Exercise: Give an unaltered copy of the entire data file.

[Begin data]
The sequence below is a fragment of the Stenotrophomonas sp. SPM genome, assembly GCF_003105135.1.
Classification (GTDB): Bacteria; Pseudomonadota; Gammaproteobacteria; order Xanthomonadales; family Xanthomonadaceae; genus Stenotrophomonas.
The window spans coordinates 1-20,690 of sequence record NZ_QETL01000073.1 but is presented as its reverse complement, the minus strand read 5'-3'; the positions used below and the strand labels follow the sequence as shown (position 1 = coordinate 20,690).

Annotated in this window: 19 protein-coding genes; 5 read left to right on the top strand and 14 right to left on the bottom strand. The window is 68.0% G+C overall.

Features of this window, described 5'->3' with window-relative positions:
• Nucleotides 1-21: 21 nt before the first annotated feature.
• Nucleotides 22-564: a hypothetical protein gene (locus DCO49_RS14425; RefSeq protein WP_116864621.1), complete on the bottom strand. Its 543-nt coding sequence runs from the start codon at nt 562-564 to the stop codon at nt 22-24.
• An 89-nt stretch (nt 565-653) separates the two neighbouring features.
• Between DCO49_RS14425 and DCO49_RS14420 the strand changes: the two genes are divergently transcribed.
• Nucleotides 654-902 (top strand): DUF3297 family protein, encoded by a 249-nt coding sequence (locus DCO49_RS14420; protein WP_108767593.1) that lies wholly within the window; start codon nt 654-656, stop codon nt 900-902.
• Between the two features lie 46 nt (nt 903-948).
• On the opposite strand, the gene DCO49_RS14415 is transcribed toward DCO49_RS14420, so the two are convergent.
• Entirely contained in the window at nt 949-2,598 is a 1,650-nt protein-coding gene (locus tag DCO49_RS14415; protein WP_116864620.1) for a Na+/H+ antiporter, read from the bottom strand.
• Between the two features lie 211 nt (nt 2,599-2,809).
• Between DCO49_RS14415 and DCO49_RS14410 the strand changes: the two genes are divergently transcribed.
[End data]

The sequence below is a fragment of the Stenotrophomonas sp. SPM genome, assembly GCF_003105135.1.
Classification (GTDB): Bacteria; Pseudomonadota; Gammaproteobacteria; order Xanthomonadales; family Xanthomonadaceae; genus Stenotrophomonas.
The window spans coordinates 1-20,690 of sequence record NZ_QETL01000073.1 but is presented as its reverse complement, the minus strand read 5'-3'; the positions used below and the strand labels follow the sequence as shown (position 1 = coordinate 20,690).

Annotated in this window: 19 protein-coding genes; 5 read left to right on the top strand and 14 right to left on the bottom strand. The window is 68.0% G+C overall.

Features of this window, described 5'->3' with window-relative positions:
• Nucleotides 1-21: 21 nt before the first annotated feature.
• Nucleotides 22-564: a hypothetical protein gene (locus DCO49_RS14425; RefSeq protein WP_116864621.1), complete on the bottom strand. Its 543-nt coding sequence runs from the start codon at nt 562-564 to the stop codon at nt 22-24.
• An 89-nt stretch (nt 565-653) separates the two neighbouring features.
• Between DCO49_RS14425 and DCO49_RS14420 the strand changes: the two genes are divergently transcribed.
• Nucleotides 654-902 (top strand): DUF3297 family protein, encoded by a 249-nt coding sequence (locus DCO49_RS14420; protein WP_108767593.1) that lies wholly within the window; start codon nt 654-656, stop codon nt 900-902.
• Between the two features lie 46 nt (nt 903-948).
• On the opposite strand, the gene DCO49_RS14415 is transcribed toward DCO49_RS14420, so the two are convergent.
• Entirely contained in the window at nt 949-2,598 is a 1,650-nt protein-coding gene (locus tag DCO49_RS14415; protein WP_116864620.1) for a Na+/H+ antiporter, read from the bottom strand.
• Between the two features lie 211 nt (nt 2,599-2,809).
• Between DCO49_RS14415 and DCO49_RS14410 the strand changes: the two genes are divergently transcribed.